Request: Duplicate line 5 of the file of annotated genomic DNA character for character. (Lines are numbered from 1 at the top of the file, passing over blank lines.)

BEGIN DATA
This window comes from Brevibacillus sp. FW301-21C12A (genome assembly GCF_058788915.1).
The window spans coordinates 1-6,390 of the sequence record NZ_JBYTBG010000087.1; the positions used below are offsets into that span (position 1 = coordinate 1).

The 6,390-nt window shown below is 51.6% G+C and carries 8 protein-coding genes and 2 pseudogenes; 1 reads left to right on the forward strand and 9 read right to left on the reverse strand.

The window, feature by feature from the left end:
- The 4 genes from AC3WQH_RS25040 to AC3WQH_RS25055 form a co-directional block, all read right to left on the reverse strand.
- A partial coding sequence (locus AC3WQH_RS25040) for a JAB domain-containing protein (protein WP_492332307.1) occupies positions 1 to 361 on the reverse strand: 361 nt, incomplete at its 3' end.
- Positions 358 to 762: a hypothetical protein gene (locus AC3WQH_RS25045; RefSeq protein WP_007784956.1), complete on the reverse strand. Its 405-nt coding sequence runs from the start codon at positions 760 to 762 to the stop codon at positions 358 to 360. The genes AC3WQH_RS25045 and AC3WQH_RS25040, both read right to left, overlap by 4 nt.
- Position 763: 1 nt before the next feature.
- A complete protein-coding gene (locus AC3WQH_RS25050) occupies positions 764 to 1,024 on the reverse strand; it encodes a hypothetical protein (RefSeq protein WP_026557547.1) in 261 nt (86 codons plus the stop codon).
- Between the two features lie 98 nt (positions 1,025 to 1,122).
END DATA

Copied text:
- The 4 genes from AC3WQH_RS25040 to AC3WQH_RS25055 form a co-directional block, all read right to left on the reverse strand.